Thoughts on eSports’ Declining Popularity | Game/Show | PBS Digital Studios

89 thoughts on “Thoughts on eSports’ Declining Popularity | Game/Show | PBS Digital Studios

  1. I'm speaking solely from my experience as a fighting game spectator, but I think something fighting game streams would benefit from is showing replays between matches. Some editor quickly grabbing that exact moment where the match flipped, or that moment when one guy reads the other, or something. Put that up while people are selecting rematch or character select, and some people who might not get it might get it just a touch better.

  2. It feels like this episode was titled a bit poorly. One data point does not a trend make. And it shows, since the /decline of eSports' popularity/ wasn't what was talked about here.

    Though, good points on the "How to improve eSports' popularity" episode, heh.

  3. personally i find the biggest different from say soccer as a new watcher/player to say dota/csgo is that soccer is ingrained in our culture, everyone knows how to play it. if we were to grow up constantly surrounded by mobas? i think maybe it would be just as big as any "normal" sport

  4. Time zones certainly play a part.  Don't show it at fucking midnight and maybe more people would watch it.
    But you should also consider the possibility of people getting together to watch it.  I, for one, wouldn't watch the finals on my own because I don't like watching any sports game.  But I watched this year because I was with my bf and my friends were supposed to get together to watch.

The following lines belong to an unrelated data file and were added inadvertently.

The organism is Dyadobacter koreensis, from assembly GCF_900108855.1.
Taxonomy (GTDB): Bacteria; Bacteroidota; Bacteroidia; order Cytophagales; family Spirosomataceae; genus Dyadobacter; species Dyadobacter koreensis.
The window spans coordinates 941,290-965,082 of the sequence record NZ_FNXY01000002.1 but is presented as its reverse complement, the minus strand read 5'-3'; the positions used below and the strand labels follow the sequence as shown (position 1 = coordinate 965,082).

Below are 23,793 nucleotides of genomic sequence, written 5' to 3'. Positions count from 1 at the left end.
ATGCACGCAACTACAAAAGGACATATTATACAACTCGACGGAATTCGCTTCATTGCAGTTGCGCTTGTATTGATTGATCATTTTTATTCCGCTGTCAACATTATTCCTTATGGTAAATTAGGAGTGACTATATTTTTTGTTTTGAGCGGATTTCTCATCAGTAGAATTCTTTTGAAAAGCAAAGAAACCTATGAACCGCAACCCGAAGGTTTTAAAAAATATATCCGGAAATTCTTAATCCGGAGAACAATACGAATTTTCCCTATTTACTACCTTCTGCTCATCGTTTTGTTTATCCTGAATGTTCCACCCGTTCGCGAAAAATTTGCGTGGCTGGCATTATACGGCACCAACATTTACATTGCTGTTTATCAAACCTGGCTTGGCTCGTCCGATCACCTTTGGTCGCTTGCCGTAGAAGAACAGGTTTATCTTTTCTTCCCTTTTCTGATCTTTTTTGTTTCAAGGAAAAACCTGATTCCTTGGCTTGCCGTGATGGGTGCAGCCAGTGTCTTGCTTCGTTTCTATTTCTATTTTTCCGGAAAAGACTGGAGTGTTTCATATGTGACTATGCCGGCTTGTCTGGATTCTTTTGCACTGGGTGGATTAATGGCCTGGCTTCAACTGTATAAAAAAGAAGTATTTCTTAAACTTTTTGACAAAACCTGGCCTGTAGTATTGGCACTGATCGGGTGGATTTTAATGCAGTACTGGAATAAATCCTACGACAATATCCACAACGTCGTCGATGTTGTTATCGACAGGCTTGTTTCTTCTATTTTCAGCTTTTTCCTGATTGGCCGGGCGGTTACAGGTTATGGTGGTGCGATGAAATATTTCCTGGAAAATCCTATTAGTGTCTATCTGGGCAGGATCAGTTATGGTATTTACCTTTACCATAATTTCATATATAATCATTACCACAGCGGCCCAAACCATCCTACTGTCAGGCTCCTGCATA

5. This was a very good video, but i almost closed it because it was in vlog format. You would really get a lot more easily "pretty colors" impressionable viewers like me if you took the time to get the video to show format. Nice job anyway. 

  6. You gotta take in consideration that last year there was only FEW Site(video players) that let us watch the finals and people where force to watch it there. plus last year it was more Hyped and people dint know who might win. 
    This year the Few site grow in to many and there many more streaming website of the live coverage meaning lot of people wont go directly to RIOT streams. plus last year many people dint think they were gonna be able to watch a youtube replay since it was hard to watch like the  last 2 seasons. this year a lot of people knew samsung was going to win so it was easy not to watch plus it was at 5am.EST.